In 2009, Judicial Watch made a big splash when they revealed that House Speaker Nancy Pelosi had been using military aircraft to travel to and from her home district in California to the tune of millions of taxpayer dollars.
The spendthrift nature of the Democrat-controlled Congress was a key election issue in 2010 and Speaker Pelosi’s extravagance was Exhibit A. In response, Rep. John Boehner promised that if the GOP took control of the House and he was elected speaker, he would fly commercial to and from his district. After Republicans won, he reiterated his pledge.
Which brings us to March 23, 2012 and this update at self-appointed watchdog Politifact. Reporter Molly Moorhead referenced documents from the House and the Congressional Research Service and came up with absolutely no evidence that Boehner has been asking for or receiving military transport to and/or from his district.
Going by the old theory that the absence of evidence is not evidence of absence, Moorhead and her bosses at Politifact, decided that this merited an “In The Works” label. Unfortunately, the Pledge-O-Meter is not really conducive to movement along its scale when the issue is truthfulness. By this point in Boehner’s speakership, this should be Promise Broken or Promise Kept. The speaker has either been flying commercial (and his spokesman is telling the truth) or he’s been flying military (and his spokesman is lying). There is no middle ground.
That is, unless your reporter hasn’t done all they could’ve to actually report the story.
When I saw this, as is the case with most analyses by Politifraud, I was suitably outraged, annoyed and disgusted.
The professional journalists apparently can’t be bothered to file a FOIA with the Air Force—which is how we found out about Air Pelosi.
And that’s what got me. I’ve got a journalism degree. I’ve got a Pulitzer Prize on my shelf. I know how to fill out forms. So, on April 12, for the first time since I was a wee little reporter at The Lompoc Record, I filed a FOIA with the Air Force.
I request any Mission Expense Records and Passenger Manifests which include Speaker of the House John Boehner and flights made between any Washington, D.C.-area military base—specifically Andrews AFB—and the state of Ohio in the time period of Jan. 2011 through March 2012.
I would like the records to include:
1. The date(s) of the flights.
2. The type of aircraft the Speaker flew on.
3. The names of any other members of Congress or the Executive Branch who were also on those flights.
4. Any additional expenses incurred on the flights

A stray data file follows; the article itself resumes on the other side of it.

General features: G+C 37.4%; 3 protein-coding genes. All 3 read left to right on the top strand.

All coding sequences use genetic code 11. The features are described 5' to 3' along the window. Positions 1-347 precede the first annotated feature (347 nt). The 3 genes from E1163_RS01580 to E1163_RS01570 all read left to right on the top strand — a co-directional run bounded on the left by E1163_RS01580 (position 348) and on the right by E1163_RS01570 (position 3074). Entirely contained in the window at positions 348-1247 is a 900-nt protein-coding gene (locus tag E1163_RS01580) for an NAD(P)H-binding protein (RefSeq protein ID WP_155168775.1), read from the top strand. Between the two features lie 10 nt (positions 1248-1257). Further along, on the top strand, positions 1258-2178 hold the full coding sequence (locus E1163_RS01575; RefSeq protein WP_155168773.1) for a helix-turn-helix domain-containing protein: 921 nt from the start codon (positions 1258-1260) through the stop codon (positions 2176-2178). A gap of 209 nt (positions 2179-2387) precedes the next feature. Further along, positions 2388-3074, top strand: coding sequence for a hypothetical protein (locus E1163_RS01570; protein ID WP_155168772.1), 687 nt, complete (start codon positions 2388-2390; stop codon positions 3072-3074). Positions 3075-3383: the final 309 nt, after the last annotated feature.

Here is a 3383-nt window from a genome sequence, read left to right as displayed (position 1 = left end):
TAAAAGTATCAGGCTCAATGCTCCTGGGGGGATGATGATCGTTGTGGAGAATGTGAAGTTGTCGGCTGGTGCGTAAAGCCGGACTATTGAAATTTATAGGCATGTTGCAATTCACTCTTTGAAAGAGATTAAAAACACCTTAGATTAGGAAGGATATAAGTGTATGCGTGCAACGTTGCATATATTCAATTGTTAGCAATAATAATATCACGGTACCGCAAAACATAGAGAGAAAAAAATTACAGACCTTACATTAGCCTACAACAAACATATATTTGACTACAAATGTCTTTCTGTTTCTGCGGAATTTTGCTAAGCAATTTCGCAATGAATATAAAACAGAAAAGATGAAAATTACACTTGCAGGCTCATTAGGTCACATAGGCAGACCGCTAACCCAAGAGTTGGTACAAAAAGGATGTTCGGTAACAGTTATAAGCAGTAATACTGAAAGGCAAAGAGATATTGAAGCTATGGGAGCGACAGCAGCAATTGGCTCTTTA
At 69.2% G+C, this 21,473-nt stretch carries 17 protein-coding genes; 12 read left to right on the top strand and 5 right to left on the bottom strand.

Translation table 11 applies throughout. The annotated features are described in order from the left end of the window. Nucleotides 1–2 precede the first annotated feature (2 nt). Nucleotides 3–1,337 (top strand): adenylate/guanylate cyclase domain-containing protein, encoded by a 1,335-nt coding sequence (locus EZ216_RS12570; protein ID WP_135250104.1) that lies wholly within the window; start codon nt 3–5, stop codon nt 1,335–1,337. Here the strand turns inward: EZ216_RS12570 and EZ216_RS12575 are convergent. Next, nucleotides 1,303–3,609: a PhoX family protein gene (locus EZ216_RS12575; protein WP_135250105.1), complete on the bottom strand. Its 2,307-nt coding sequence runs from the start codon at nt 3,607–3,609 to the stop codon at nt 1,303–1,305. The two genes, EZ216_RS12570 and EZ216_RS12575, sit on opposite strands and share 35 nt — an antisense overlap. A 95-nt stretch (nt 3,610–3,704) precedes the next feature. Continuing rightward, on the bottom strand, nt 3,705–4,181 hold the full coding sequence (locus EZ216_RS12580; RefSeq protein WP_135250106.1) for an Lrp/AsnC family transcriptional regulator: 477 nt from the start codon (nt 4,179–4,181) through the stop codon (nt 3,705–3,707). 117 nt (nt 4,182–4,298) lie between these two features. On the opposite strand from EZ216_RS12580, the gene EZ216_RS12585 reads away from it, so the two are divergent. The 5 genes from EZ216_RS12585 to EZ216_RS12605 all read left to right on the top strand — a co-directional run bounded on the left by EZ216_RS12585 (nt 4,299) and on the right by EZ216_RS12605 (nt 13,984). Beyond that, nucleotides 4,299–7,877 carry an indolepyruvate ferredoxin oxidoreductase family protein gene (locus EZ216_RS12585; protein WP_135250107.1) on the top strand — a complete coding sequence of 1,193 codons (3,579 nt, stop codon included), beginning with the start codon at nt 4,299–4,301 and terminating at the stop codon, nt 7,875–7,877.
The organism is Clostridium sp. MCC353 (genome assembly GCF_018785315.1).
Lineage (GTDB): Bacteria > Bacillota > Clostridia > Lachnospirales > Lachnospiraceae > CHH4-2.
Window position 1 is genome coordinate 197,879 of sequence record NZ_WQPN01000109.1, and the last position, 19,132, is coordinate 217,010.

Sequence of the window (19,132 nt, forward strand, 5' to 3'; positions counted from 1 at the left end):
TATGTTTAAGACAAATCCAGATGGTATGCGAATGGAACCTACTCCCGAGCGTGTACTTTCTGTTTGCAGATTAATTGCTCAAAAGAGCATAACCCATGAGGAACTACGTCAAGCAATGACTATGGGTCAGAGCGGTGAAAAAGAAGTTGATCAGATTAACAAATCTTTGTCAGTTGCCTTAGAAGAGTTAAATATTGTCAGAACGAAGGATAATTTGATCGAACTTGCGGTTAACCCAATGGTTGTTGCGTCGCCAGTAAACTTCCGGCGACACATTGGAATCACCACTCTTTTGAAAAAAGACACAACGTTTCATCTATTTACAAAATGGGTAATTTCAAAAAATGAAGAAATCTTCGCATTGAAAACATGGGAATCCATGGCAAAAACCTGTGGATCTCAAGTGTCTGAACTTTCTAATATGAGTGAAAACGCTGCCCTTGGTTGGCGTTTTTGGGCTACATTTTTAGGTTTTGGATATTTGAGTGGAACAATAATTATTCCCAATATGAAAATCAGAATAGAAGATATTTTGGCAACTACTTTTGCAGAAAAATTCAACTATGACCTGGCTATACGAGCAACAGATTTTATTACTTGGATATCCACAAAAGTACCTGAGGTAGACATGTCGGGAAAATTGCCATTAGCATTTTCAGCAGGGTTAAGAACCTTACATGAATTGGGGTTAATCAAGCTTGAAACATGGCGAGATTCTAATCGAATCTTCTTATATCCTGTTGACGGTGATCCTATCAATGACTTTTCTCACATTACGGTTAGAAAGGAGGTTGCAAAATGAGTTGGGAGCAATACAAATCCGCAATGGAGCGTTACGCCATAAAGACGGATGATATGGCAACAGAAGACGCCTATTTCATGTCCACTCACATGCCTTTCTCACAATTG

5. Any written communications between the Speaker’s office and the Air Force on any special requests on the flights (food, entertainment, etc.)
And last week, I got my answer.
Is this definitive that Speaker Boehner has kept his promise? In the absence of any evidence to the contrary, I’d say that this is a big yes.
But this is only a little bit about Speaker Boehner and his promise. This is more about Politifact, which continues to tout its 2009 Pulitzer three years later. If you look back at the genesis of Boehner’s promise in the Pelosi scandal… If you look back and see how that malfeasance was uncovered… If you want to verify it’s not happening again…
You file a FOIA.
You don’t leave it to some guy in his pajamas to do it for you. [Clarification: I’m actually wearing jeans and a T-shirt.]
Politifact’s initial analysis ended with this:
We will continue to seek more concrete records of Boehner”s travels and follow this pledge. If readers see him flying commercial—or on a military jet—please let us know. For now, the evidence is enough to move the needle to In the Works.
They’ll be getting an e-mail shortly after this is posted. Then we’ll see if this moves their needle a little more.
[Editor’s note: This article was originally written at the end of April, but as I was doing an edit/re-read I realized that it appeared that the Air Force letter only dealt with departures from Andrews AFB, not arrivals. I sent an e-mail trying to get a clarification, but received no response. Seeing as how I’m no longer a professional journalist, I’ve decided to leave the rest of it to someone who’s getting paid to do it.]
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